“I think the police response has become part of the problem as opposed to being part of the solution,” Democratic Sen. Claire McCaskill of Missouri said.
The unspecified assistance is being channeled in part through the department’s Community Oriented Policing Services office. The COPS office has previously provided millions of dollars in grants to help hire officers for both the St. Louis County Department of Police and the City of Ferguson, Justice Department records show.
The Justice Department also dispatched officials with its Community Relations Service to help convene meetings with local law enforcement officers and local clergy and others, in an effort to defuse tension.
It’s not uncommon for federal investigations to follow fatal incidents, particularly when the spotlight gets hot. Following the 2012 shooting death in Florida of Trayvon Martin by George Zimmerman, and Zimmerman’s subsequent acquittal, the Justice Department conducted a separate investigation. No federal charges have been brought.
Most famously, perhaps, the Justice Department won federal convictions in 1993 against two Los Angeles police officers who earlier had been acquitted in state court on charges related to the savage beating of Rodney King. The 1992 acquittals had sparked six days of rioting that left 53 dead.
Some want to broaden the federal investigation into the Ferguson events.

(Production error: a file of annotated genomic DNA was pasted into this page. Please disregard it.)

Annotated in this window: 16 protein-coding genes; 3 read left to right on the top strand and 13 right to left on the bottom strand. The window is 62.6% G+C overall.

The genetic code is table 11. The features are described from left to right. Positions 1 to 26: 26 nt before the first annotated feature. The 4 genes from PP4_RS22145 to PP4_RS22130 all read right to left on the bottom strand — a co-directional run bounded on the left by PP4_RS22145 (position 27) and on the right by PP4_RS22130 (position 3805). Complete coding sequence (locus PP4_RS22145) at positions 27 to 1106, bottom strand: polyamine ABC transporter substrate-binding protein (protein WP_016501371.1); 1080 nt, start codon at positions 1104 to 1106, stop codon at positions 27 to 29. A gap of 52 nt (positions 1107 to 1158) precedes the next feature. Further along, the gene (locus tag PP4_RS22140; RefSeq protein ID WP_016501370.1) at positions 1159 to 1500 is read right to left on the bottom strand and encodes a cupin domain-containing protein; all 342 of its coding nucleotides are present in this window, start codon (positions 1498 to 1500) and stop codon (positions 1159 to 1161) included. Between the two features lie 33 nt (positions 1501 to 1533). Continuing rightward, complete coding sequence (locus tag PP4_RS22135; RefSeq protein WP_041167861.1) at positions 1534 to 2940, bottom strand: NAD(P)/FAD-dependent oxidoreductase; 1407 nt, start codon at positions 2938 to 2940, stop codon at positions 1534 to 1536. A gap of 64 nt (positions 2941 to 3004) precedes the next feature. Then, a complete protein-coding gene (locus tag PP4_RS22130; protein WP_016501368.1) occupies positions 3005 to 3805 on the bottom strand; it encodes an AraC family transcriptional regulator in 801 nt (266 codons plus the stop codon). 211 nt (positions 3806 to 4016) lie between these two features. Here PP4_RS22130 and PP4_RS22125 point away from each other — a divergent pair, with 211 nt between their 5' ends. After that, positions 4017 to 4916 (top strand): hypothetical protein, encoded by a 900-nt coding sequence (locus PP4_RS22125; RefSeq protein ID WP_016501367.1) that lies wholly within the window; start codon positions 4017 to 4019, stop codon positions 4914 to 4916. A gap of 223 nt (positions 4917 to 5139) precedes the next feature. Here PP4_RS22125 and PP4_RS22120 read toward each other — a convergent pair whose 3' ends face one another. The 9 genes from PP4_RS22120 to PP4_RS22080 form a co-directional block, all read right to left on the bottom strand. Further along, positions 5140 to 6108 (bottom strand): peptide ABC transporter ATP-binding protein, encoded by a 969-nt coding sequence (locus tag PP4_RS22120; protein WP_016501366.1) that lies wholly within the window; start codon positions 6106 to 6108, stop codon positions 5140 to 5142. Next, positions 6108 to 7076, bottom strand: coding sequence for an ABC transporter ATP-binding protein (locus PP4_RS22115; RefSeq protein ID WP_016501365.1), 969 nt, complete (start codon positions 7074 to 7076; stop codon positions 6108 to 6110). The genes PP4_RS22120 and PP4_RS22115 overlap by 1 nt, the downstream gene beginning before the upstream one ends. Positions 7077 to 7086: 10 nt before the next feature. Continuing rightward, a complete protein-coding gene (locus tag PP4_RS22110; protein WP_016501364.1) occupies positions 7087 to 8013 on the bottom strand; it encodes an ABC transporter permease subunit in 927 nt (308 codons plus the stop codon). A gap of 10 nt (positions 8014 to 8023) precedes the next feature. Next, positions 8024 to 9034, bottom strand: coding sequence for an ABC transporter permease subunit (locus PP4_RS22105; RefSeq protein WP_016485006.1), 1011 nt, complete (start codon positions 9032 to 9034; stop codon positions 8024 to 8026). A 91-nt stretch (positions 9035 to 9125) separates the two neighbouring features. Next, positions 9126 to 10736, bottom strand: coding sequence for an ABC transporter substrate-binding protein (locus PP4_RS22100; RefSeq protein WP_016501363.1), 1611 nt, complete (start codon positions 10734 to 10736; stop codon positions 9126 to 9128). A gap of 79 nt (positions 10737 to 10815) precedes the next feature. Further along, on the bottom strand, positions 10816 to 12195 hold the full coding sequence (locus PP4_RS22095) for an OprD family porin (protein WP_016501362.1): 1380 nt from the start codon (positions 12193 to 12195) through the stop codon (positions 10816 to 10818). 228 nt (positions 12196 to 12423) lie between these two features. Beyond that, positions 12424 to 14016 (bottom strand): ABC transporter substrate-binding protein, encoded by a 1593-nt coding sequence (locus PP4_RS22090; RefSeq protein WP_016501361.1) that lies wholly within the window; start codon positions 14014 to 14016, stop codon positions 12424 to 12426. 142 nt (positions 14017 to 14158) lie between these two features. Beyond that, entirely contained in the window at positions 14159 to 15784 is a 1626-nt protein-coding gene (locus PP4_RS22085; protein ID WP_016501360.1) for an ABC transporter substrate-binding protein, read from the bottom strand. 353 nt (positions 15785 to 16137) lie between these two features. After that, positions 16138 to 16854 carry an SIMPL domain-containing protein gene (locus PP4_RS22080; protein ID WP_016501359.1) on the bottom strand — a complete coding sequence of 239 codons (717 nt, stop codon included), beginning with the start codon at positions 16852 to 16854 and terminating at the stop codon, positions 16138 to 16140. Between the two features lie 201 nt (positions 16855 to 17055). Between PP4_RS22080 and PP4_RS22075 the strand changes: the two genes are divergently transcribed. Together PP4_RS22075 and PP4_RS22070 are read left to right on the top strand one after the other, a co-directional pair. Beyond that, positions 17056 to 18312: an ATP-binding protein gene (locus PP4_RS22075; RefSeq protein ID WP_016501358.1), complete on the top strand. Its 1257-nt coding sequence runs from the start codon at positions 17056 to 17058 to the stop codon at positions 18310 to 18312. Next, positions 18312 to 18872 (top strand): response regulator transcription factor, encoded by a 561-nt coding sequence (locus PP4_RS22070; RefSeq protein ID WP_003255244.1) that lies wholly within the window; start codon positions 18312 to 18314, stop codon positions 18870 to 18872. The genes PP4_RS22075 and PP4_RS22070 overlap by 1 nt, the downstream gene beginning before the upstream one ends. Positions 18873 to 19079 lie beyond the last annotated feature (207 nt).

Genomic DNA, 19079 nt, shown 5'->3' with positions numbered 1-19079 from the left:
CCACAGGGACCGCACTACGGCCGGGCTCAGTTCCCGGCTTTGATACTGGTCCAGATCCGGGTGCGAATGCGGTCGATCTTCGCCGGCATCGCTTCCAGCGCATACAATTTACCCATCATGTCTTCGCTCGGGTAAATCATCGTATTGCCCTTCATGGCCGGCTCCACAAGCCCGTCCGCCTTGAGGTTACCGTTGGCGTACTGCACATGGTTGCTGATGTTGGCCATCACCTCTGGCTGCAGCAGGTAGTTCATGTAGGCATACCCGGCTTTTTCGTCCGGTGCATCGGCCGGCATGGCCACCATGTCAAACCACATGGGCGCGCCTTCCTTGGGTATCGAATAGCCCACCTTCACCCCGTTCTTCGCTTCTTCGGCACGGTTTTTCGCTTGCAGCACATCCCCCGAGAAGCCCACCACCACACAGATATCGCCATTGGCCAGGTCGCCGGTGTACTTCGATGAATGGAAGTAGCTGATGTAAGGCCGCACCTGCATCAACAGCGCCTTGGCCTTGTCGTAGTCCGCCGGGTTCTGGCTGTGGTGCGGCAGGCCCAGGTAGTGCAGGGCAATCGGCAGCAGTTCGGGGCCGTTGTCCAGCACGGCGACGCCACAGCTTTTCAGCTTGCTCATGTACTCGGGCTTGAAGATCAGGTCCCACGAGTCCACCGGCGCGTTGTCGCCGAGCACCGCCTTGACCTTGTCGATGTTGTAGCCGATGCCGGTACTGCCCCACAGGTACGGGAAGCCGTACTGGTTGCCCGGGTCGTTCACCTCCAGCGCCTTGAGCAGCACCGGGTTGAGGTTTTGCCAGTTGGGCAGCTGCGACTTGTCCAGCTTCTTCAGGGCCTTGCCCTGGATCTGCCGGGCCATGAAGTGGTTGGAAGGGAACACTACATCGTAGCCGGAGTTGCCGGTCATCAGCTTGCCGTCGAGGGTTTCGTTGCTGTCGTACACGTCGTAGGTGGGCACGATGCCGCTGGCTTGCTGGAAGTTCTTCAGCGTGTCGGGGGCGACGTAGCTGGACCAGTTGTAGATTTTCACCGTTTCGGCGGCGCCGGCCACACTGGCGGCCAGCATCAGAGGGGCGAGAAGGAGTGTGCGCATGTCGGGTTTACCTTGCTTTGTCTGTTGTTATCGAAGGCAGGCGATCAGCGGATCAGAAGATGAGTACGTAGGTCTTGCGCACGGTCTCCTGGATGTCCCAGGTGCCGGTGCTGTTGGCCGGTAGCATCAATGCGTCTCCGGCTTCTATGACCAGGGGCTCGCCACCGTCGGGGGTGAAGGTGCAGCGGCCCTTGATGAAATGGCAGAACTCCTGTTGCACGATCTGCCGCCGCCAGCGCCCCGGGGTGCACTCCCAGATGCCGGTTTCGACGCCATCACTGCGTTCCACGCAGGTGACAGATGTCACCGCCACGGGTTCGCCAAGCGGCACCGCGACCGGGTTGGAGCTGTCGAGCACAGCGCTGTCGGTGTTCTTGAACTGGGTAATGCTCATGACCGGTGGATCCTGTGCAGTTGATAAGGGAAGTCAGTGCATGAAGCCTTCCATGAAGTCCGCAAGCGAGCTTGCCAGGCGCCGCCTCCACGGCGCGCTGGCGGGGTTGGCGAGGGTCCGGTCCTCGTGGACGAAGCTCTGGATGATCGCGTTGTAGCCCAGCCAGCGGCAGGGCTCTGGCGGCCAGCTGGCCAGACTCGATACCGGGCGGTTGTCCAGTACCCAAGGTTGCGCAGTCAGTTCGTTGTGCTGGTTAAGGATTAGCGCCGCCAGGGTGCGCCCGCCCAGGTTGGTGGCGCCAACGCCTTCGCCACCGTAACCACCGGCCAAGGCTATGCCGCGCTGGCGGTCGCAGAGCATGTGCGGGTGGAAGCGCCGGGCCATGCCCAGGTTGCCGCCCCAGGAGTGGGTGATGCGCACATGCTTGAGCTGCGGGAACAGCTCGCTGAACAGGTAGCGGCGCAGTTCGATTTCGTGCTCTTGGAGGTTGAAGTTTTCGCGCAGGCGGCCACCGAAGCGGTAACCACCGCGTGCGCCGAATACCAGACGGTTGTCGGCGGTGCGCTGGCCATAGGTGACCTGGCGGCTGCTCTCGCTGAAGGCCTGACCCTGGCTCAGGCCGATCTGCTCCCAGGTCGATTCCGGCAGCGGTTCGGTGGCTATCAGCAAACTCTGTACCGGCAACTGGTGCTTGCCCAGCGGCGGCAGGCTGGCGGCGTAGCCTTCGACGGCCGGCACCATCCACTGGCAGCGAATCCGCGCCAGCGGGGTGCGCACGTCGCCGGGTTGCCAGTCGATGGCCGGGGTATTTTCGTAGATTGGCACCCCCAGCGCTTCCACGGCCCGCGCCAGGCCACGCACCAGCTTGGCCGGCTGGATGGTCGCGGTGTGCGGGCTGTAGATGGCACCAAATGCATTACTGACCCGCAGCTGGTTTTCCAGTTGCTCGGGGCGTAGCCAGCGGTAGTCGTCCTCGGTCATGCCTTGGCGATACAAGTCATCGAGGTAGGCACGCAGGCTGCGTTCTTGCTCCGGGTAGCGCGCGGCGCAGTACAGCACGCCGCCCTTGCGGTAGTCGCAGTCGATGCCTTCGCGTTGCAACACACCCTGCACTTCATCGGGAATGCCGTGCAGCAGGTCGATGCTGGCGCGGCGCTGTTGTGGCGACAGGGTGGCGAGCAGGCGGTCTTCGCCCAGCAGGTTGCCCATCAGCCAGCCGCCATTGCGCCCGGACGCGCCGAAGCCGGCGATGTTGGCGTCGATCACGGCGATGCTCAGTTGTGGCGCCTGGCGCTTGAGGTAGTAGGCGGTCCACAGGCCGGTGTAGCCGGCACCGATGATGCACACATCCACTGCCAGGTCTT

Rep. Emanuel Cleaver, D-Mo., whose district includes Kansas City, joined Rep. William Lacy Clay, D-Mo., and other Congressional Black Caucus members in urging the Justice Department to examine both the shooting and the potential for any pattern of misconduct by the 72-member Ferguson Police Department.
Though the St. Louis County Police Department is also investigating, Cleaver and his colleagues claimed the department “may not be the most objective or credible body to investigate civil rights matters involving law enforcement given evidence of racial profiling by that department in the recent past.”
“Only the federal government has the resources, the experience and the full independence to give this case the close scrutiny that the citizens of Ferguson and the greater St. Louis area deserve,” the lawmakers wrote.
House Minority Leader Nancy Pelosi, D-Calif., likewise called for an expansive federal inquiry that looks into “any federal civil rights violations” as well as “the longstanding issues between the citizens of Ferguson and their elected officials and local law enforcement.”
Going even further, the NAACP Legal Defense and Educational Fund called on Holder to “undertake a comprehensive review of police-involved assaults and killings of unarmed individuals, with a focus on killings of unarmed African-Americans.”
“The tragic death of Michael Brown has revealed a dirty secret in Missouri and that is that there are communities in which many of the citizens, the minority citizens, feel oppressed as relates to the municipal government or police,” Cleaver said in an interview Thursday.
Following Trayvon Martin’s death, the Justice Department initiated a $4.75 million study of the role race might play in police stops, searches and arrests.